DIG MEMPHIS is Memphis Public Libraries’ digital archive. Created to provide greater access to archival material, DIG showcases many of the treasures found in the Memphis and Shelby County Room, including photographs, letters, audio recordings, videos, maps, etc.
All of the digital material is organized and stored in the unique DIG MEMPHIS archive. There you’ll find a series of digital collections, each with a distinct theme or provenance. The archive is also searchable across all collections by entering a subject term, time period, item type, or keyword. To get an idea of what’s in each collection, explore the collection summary pages here, or dive in and start viewing items in the archive.
As an ongoing project of the library, new items and collections are added regularly, so check back often!
More Information about the Memphis and Shelby County Room
Have you ever wondered when your house was built, who was the first city mayor or what Memphis was like during World War II? You can find these answers and so much more in a special room on the fourth floor at the Benjamin L. Hooks Central Library. Established in 1971, the Memphis and Shelby County Room contains a wealth of primary sources on the history of our city and county.
What are primary sources? They are original records created at the time a historical event occurred. For example the diary of a Memphian who fought in the Civil War, a map of Memphis in 1900, an 1880 photograph of Main Street, the memoirs of a television journalist who covered the Civil Rights movement, newspaper articles describing the death of Elvis Presley in 1977, and the remembrances of a founder of the Universal Life Insurance Company are all primary sources housed in the Memphis and Shelby County Room.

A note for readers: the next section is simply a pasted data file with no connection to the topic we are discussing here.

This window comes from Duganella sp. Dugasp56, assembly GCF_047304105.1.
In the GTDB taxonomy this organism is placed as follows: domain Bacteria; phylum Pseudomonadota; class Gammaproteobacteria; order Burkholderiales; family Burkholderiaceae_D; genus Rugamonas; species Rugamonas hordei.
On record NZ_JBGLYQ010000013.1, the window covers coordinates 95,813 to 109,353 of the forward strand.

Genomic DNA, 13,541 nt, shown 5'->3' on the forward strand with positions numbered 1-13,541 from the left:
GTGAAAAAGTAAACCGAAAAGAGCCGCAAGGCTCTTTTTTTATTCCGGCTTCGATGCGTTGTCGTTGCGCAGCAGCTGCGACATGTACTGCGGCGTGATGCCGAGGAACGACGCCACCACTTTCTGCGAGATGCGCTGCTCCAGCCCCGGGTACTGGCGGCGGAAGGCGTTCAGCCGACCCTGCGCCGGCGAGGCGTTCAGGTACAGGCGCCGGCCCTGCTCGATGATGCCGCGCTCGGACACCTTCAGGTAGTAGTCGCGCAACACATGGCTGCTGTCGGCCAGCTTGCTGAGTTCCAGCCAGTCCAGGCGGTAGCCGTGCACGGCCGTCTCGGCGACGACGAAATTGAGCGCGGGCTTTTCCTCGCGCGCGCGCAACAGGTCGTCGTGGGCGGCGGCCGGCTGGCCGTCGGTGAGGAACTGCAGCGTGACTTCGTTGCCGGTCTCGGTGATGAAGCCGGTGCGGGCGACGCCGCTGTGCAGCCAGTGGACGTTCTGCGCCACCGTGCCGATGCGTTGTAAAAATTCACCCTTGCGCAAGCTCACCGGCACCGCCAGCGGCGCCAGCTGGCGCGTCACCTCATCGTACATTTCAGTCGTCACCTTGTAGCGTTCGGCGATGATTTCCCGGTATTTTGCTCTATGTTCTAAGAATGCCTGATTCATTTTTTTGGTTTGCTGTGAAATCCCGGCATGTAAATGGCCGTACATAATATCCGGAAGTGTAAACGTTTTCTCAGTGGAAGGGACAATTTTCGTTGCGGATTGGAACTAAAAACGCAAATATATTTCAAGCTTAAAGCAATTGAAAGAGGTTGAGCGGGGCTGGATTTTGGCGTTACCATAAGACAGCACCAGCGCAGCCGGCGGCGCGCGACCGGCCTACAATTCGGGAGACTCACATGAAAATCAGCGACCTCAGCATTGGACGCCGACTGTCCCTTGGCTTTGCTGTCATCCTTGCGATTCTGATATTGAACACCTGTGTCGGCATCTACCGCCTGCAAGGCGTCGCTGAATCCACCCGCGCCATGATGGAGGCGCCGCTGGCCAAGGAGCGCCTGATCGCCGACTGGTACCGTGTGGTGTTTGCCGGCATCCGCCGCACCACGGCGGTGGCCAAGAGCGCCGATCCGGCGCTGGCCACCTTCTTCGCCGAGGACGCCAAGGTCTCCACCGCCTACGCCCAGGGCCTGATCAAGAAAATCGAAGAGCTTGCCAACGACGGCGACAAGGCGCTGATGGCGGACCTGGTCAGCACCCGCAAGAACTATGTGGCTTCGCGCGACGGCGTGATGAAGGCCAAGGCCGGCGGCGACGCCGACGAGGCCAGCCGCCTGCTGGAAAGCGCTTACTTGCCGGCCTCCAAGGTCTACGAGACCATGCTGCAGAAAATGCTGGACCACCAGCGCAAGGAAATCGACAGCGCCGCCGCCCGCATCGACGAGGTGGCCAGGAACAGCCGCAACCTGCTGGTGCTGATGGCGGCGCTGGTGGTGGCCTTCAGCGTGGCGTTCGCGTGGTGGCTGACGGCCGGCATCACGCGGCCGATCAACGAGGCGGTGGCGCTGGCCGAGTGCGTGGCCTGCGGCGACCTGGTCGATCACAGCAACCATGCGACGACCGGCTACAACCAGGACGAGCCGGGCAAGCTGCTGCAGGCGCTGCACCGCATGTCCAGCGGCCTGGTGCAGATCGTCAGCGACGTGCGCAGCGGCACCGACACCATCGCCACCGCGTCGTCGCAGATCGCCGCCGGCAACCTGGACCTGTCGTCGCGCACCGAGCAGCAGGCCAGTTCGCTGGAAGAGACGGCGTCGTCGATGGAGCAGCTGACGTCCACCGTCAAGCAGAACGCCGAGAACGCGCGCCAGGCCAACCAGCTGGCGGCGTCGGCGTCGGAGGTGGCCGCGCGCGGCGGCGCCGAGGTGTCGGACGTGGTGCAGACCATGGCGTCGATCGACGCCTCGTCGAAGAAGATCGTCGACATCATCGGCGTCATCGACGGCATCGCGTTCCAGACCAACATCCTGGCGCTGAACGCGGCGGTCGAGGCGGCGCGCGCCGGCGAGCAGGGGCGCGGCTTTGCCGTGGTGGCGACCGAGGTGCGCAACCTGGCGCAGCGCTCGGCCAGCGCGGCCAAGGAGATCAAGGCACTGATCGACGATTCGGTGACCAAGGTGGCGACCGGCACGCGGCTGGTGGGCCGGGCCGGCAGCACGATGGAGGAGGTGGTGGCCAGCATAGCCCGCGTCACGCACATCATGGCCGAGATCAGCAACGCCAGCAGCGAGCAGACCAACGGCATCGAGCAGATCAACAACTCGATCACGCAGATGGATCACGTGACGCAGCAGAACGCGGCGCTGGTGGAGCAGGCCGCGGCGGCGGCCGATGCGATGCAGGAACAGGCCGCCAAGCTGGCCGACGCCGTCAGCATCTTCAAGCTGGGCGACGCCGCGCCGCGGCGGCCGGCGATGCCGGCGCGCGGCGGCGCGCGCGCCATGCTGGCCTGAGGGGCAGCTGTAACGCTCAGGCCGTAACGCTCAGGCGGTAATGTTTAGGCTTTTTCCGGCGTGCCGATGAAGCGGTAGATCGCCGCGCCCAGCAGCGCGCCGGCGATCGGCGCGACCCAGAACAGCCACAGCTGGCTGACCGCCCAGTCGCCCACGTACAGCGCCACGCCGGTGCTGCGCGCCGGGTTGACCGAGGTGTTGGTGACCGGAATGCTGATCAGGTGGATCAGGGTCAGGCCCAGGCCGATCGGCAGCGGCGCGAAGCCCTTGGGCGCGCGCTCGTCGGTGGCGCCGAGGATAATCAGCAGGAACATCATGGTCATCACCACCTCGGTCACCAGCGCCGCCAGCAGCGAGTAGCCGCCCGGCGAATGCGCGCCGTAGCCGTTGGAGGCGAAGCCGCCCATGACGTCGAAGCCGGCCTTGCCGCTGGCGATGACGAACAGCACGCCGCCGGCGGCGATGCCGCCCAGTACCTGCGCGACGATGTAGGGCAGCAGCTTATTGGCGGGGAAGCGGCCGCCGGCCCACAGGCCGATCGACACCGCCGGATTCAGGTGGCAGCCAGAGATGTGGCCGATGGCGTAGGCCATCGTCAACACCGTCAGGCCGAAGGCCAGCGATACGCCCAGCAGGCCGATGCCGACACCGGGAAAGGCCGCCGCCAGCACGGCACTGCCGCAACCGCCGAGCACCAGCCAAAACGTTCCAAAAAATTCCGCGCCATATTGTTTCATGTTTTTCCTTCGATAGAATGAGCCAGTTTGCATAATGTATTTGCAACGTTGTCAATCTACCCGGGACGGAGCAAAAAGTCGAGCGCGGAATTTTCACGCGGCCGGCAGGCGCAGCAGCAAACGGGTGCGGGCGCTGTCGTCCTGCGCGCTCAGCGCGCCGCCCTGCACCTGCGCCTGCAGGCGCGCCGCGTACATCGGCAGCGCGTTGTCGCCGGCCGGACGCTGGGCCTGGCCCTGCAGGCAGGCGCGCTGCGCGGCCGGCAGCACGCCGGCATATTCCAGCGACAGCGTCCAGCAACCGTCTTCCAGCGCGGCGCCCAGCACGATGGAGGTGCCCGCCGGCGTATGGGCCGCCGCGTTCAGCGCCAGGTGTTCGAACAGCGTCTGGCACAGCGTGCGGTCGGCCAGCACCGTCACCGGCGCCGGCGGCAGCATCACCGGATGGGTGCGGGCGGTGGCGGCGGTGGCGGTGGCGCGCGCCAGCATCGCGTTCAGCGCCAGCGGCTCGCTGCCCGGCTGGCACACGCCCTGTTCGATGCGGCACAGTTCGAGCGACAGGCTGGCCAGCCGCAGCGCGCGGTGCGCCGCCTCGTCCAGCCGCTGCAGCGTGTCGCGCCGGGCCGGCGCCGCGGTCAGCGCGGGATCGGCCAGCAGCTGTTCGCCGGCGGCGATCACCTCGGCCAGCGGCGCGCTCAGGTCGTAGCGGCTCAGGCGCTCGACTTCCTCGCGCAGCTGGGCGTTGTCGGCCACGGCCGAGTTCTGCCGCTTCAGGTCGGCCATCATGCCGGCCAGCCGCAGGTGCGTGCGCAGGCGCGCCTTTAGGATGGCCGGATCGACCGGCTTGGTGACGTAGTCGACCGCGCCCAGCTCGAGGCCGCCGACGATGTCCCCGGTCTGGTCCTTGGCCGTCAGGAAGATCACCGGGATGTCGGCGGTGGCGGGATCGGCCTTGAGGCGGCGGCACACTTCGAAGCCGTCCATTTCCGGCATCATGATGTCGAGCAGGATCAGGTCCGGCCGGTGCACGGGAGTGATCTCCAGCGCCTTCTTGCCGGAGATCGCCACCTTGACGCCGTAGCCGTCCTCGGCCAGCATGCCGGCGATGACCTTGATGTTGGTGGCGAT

The Memphis and Shelby County Room houses thousands of books, reports, pamphlets, 600 maps, 35,000 photographs and hundreds of oral histories. In addition, the Memphis and Shelby County Room contains the Memphis Information File which contains 400,000 vertical files of newspaper and magazine articles, pamphlets and other small items. The files are organized by subject and there is a card file index for easy searching.
Some of the most interesting primary sources in the Memphis and Shelby County Room are its manuscript collections. Manuscript collections are an assortment of items such as correspondence, photographs, maps, financial records, contracts, and newspaper clippings of individuals and organizations. For example the library has the manuscript collections of Memphis political boss E. H. Crump, civil rights pioneer Maxine A. Smith, musician Jerry Lee Lewis, the Goldsmith’s Department Store, Rabbi James Wax, the Piggly Wiggly grocery store chain and Church of God in Christ leader E. W. Mason.
All of the primary sources in the Memphis and Shelby County Room are waiting for you to come and search through them. You will be surprised at what you learn about your own hometown. Learn more about the Memphis and Shelby County Room here.
Memphis and Shelby County Room
Benjamin L. Hooks Central Library
3030 Poplar Avenue
Memphis, Tennessee 38111